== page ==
Presbyterians Today

AUG-SEP 2018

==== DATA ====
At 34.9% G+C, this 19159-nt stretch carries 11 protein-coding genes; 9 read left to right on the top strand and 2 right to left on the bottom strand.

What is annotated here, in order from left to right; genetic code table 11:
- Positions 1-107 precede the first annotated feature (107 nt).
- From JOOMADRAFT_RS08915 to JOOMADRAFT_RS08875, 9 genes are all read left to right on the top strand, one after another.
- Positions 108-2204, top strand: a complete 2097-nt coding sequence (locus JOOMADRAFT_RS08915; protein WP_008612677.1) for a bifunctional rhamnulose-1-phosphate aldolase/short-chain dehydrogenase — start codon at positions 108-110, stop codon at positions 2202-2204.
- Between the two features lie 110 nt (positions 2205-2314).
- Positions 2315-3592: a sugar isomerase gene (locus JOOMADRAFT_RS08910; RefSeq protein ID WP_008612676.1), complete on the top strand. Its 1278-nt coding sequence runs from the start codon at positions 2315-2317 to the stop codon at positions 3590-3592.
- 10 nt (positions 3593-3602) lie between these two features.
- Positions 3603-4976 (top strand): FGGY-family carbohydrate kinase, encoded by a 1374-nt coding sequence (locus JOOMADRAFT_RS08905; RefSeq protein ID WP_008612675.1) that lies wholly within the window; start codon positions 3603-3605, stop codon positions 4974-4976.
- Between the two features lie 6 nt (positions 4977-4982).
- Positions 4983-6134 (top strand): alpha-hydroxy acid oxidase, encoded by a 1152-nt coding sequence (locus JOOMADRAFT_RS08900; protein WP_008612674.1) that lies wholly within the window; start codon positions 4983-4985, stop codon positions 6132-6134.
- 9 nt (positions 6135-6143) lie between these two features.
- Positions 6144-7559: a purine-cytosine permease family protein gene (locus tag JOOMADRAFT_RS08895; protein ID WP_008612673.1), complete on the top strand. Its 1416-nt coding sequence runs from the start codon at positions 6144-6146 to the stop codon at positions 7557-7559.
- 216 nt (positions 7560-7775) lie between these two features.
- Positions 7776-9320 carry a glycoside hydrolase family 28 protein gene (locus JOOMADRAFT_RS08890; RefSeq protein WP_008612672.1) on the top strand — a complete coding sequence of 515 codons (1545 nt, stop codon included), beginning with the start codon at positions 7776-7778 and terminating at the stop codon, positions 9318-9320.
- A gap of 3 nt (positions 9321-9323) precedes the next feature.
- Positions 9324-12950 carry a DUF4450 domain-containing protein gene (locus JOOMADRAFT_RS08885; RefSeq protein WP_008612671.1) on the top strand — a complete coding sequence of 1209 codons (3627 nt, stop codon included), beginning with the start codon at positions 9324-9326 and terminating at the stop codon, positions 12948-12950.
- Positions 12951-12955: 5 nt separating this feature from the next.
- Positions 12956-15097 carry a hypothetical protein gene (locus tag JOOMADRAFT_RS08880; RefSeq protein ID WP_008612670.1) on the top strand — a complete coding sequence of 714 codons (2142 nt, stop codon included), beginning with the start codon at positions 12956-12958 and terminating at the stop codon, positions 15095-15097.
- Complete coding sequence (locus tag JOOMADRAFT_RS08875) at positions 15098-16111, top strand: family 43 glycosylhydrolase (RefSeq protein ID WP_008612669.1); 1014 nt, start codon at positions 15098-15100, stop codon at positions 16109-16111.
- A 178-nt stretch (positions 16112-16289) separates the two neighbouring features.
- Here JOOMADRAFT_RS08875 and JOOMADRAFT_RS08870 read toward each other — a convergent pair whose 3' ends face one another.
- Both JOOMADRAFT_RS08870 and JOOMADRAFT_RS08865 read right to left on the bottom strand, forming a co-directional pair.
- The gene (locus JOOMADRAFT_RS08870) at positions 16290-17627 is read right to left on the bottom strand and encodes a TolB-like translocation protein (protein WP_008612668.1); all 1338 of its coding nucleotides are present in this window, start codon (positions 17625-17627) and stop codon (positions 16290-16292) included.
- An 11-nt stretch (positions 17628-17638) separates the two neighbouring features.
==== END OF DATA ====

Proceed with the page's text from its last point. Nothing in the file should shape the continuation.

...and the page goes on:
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34 AUGUST/SEPTEMBER 2018 | Pr e s by te r i a n s To d ay declining, but maybe not his mind and tongue. Eli clearly recognizes, in the end, that God was doing a new thing with a new leader for a new time and a new generation embodied by this boy under his care, Samuel. Musengwa planned to become a Christian educator with no plans to become a pastor. He accepted a call to Vernon Presbyterian Church in Big Bend, Wisconsin, where the late Rev. Dr. Roger Patton encouraged him to finish his seminary education and become a pastor. Patton was the pastor of the church, and Musengwa was the director of Christian education. "My excuse was I didn't finish my Hebrew," Musengwa said. "Roger we discern what God wants us to do with our lives. All that we have, including our lives, is entrusted to the care of the community most often embodied in congregations. I'll never forget a college student in the first congregation I served. He began the process of discerning a call to ministry as what we call an "inquirer" by meeting with me and then our session. Later he would meet with the presbytery. The new inquirer asked the session for their support in finding out how to use his gifts best as a person of faith to make a positive difference in the church and the world. He trusted me, and he trusted them. After the meeting, the newly rec- ommended inquirer and I privately debriefed the session meeting in the church parking lot. Feeling truly supported, the inquirer suggested, "Wouldn't it be great if every youth at our church had the support I am getting?" With a lump in my throat, I managed to whisper back, "Wouldn't it be great." Seminaries are partners, too Our seminaries stand ready to prepare those with gifts for ministry for service in the church. We don't have to wait to enroll or send someone to seminary to partner with them. The admissions staff serve as gifted members of a dis- cernment team. Don't wait until you or someone you know is called to seminary to contact one or more admission officers. I wonder who in your congregation will play a role in encouraging someone called to heed the still, small voice they may hear, much as Heath Rada did with Musengwa years ago. In fact, maybe the boy Samuel wasn't mistaken when he heard a voice calling his name three times, the voice that he believed to be elder priest Eli in 1 Samuel 3. Maybe God was speaking through Eli. The text tells us that Eli's eyes and ears were A MENTORING EXERCISE Ask youth, "How would the people who know you best describe you?" After everyone has shared, give thanks for the ways each of them is contributing to the world. As a closing, ask the group, "Who would be the best person to offer our closing prayer?" Invite them to pray. Afterward, take a few moments to check in with that person who prayed. Ask them if they've ever thought they might be called to ministry. In many cases, their eyes light up and they say yes. Engage them in a deeper conversation. By starting the conversation, the gifts for ministry are being seen and affirmed. COURTESY OF LEE HINSON-HASTY As the Rev. Bobby Musengwa leads his flock, he keeps his eyes open to those who are being called to ministry. He takes notice of the gifts in others and nurtures those gifts, just as he was once nurtured.

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